Rural Alaska is a laboratory for this dynamic. Market forces, acting through the price of shipping and the per-gallon price of the fuel, conspire to make fuel-generated electricity outrageously expensive in rural Alaska – five to ten times higher than in the lower 48. If the price of oil were lower, the market might be able to absorb the high delivery costs. But the price isn’t low enough, and here’s betting that it never will be. That means the local market conditions in rural Alaska will permanently favor renewables. “Despite high installation costs and the need for cold-weather engineering,” the Times reported, “wind turbines can often produce power at a lower cost than diesel generators by eliminating the need for fuel.”

How long before the base price of oil rises enough to make wind and solar the economic choice in rural Wyoming, the Dakotas, Texas, California, etc.? A long time off, maybe. But the fact that it is already happening in Alaska is not an isolated fluke. It’s the first sign that the economic case for renewable energy is growing strong enough to endure the next temporary decline in oil prices.

What PR isn’t – nine things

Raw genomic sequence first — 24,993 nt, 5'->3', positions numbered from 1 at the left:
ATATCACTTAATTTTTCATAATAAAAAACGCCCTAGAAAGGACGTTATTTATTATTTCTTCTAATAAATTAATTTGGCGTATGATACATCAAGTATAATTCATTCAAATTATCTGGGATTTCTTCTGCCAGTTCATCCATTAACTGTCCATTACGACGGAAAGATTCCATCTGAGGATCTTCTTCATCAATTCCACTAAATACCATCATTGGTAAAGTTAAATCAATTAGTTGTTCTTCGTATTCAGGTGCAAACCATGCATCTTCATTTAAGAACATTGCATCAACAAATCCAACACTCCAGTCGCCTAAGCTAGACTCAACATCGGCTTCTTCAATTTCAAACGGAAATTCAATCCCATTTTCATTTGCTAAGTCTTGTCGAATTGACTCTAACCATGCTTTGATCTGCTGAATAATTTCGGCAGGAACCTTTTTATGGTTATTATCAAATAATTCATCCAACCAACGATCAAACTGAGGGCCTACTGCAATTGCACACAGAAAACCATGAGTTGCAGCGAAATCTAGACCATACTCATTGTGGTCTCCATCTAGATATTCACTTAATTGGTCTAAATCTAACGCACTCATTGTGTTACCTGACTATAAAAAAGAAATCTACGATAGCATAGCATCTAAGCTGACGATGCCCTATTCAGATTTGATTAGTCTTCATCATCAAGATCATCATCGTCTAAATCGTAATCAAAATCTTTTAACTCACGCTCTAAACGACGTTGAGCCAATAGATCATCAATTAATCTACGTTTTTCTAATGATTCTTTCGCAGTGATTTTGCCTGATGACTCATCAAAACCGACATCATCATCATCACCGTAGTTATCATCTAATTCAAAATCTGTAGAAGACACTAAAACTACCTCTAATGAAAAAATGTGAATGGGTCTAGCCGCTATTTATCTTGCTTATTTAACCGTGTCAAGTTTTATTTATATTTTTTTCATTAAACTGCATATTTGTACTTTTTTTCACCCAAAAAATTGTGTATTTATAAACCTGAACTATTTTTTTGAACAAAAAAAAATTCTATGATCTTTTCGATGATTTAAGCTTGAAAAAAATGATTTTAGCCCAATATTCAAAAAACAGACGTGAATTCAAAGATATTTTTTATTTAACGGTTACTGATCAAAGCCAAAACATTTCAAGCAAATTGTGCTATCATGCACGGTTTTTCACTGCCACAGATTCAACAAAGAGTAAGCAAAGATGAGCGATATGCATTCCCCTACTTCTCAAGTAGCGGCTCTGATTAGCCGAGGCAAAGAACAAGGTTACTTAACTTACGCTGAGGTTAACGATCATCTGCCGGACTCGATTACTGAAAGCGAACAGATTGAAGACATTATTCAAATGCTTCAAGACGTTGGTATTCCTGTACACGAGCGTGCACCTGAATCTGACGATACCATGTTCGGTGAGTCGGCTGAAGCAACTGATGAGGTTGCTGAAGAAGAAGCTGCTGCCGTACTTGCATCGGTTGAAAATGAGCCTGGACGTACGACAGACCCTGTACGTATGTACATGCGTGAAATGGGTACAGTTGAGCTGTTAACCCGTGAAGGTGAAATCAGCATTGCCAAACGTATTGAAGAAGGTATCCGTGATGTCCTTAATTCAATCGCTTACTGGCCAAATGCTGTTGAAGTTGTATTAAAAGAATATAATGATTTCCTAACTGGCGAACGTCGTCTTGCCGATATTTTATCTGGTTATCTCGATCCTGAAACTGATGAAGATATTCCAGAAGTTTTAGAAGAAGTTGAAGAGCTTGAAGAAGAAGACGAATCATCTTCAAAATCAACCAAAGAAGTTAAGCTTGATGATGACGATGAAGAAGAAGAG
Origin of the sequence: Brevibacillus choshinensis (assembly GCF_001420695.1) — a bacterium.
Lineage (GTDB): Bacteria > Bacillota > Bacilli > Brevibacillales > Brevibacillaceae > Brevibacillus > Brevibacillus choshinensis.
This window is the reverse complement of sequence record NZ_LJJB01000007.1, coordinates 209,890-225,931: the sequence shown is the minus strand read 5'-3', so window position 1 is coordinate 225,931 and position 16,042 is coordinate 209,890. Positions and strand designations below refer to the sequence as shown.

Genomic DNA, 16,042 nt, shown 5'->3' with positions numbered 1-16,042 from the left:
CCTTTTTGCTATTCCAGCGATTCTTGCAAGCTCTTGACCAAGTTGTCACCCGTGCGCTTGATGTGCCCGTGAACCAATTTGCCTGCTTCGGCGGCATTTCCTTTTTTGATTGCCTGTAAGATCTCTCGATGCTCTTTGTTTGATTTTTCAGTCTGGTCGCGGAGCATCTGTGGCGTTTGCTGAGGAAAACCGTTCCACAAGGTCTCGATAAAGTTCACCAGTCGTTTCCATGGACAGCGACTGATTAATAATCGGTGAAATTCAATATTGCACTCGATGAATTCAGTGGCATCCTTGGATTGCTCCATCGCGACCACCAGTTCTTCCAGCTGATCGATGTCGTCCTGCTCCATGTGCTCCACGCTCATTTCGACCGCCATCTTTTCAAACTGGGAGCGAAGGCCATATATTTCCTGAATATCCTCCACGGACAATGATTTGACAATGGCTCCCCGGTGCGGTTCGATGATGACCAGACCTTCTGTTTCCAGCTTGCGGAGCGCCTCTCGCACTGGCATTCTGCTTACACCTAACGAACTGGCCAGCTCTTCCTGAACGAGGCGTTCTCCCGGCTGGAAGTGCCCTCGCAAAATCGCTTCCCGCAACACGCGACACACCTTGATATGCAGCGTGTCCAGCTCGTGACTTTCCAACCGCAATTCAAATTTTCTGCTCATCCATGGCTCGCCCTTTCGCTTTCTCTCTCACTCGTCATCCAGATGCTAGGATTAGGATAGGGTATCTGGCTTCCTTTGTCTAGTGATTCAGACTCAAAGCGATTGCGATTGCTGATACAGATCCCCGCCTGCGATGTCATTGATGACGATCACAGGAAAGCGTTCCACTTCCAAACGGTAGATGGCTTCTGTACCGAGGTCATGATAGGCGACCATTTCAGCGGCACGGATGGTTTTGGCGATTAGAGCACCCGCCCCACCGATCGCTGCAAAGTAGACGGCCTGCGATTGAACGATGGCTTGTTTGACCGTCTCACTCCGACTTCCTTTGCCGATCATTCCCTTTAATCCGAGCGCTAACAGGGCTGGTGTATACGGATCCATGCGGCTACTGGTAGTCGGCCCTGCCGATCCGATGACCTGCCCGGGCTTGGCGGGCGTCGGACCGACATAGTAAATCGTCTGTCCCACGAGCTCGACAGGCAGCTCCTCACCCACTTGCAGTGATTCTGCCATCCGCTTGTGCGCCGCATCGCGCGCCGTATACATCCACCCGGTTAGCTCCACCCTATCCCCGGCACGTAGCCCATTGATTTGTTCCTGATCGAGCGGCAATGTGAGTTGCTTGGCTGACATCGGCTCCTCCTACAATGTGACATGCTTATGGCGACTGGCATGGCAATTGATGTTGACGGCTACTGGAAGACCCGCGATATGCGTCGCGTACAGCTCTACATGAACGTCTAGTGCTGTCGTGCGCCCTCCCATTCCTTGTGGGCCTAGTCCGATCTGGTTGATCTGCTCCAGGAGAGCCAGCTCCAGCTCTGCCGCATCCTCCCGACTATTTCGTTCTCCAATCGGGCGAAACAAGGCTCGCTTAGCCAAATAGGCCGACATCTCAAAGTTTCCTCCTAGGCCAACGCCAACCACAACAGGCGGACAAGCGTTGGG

Most people equate public relations with media coverage and publicity or confuse it with advertising. They’re selling it short – way short.

1. PR isn’t narrow, it’s broad.
Public relations – properly practiced – takes into account every single stakeholder (or “public”) an organization deals with in its daily life. Employees. Consumers. Local communities. Local/state/federal governments. Bloggers. Partners. Policy makers. Channels. Reporters. Industry analysts. Buy- and sell-side financial analysts. Stockholders. Literally, everyone an organization touches. There may be different levels of priority, but they all have to be factored into the mix.

2. PR isn’t self-serving, it’s serving others.
Public relations has a broader – and more strategic – agenda. It’s all about earning a trusted reputation with stakeholders by acting in their best interests – not the organization’s own myopic agenda. An increasing number of smart companies are adding corporate social responsibility to their agendas for this very reason.

3. PR isn’t advertising.
Advertising exists to sell. Advertisers can communicate whatever they want (within reason of course) because they pay for it. They can decide what they want to say, where they want to say it and how often they want to repeat themselves. It’s a controlled process.

By contrast, public relations is an uncontrolled process. It’s an adventure, shifting constantly as it mirrors real-time happenings.

4. PR isn’t best at awareness building.
There are lots of ways to build awareness. PR’s “secret sauce” is its ability to build credibility.

5. PR isn’t sales, but it influences sales.